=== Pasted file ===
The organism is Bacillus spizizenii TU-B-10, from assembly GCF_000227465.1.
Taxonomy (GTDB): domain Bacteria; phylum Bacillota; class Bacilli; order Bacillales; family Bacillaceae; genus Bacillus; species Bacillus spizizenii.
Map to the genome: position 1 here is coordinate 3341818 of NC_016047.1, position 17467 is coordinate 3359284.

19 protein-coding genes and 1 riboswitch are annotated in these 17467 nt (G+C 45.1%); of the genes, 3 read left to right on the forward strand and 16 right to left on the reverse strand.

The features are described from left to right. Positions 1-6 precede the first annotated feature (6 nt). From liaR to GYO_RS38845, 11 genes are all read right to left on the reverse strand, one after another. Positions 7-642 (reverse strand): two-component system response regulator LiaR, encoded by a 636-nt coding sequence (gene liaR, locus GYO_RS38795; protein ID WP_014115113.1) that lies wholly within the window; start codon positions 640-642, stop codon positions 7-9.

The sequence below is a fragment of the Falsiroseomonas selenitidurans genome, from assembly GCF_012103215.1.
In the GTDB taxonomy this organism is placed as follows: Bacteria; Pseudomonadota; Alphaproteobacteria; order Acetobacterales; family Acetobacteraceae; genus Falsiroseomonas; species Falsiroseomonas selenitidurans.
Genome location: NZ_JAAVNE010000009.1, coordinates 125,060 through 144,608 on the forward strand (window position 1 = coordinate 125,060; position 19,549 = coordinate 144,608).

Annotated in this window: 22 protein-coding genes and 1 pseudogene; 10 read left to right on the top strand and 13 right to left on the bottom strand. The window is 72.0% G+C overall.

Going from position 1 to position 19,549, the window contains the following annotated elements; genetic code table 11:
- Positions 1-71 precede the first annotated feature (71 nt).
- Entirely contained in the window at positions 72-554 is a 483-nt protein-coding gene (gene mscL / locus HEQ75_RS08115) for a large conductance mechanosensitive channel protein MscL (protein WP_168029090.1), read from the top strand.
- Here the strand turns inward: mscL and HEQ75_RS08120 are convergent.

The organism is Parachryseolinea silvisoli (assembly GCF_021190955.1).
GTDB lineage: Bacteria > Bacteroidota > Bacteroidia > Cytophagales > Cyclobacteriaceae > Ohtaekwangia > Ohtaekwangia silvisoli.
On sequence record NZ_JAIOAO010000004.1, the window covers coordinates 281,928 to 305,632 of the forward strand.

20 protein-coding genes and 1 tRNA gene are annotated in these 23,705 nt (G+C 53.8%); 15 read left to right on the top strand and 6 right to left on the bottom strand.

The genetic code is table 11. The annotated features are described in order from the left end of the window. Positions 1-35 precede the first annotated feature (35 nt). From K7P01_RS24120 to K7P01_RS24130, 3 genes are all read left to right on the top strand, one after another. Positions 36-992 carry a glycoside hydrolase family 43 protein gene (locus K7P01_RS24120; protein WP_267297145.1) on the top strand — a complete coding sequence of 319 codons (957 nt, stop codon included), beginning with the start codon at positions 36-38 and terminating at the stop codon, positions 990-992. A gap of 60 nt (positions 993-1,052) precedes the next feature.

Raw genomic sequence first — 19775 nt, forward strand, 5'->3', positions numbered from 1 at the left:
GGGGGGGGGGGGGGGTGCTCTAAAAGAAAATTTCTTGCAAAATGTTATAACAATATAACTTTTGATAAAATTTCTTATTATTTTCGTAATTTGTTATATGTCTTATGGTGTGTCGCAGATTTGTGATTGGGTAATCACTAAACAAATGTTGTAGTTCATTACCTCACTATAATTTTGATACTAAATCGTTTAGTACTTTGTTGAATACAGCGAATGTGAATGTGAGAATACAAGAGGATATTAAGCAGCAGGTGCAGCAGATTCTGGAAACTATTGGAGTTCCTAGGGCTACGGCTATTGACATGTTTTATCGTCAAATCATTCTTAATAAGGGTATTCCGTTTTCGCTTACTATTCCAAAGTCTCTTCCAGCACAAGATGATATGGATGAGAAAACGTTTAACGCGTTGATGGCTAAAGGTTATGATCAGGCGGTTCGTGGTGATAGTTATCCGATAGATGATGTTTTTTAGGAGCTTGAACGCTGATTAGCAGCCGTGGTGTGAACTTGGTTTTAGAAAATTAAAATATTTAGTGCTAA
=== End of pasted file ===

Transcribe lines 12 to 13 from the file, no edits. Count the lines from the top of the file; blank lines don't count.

- Entirely contained in the window at positions 72-554 is a 483-nt protein-coding gene (gene mscL / locus HEQ75_RS08115) for a large conductance mechanosensitive channel protein MscL (protein WP_168029090.1), read from the top strand.
- Here the strand turns inward: mscL and HEQ75_RS08120 are convergent.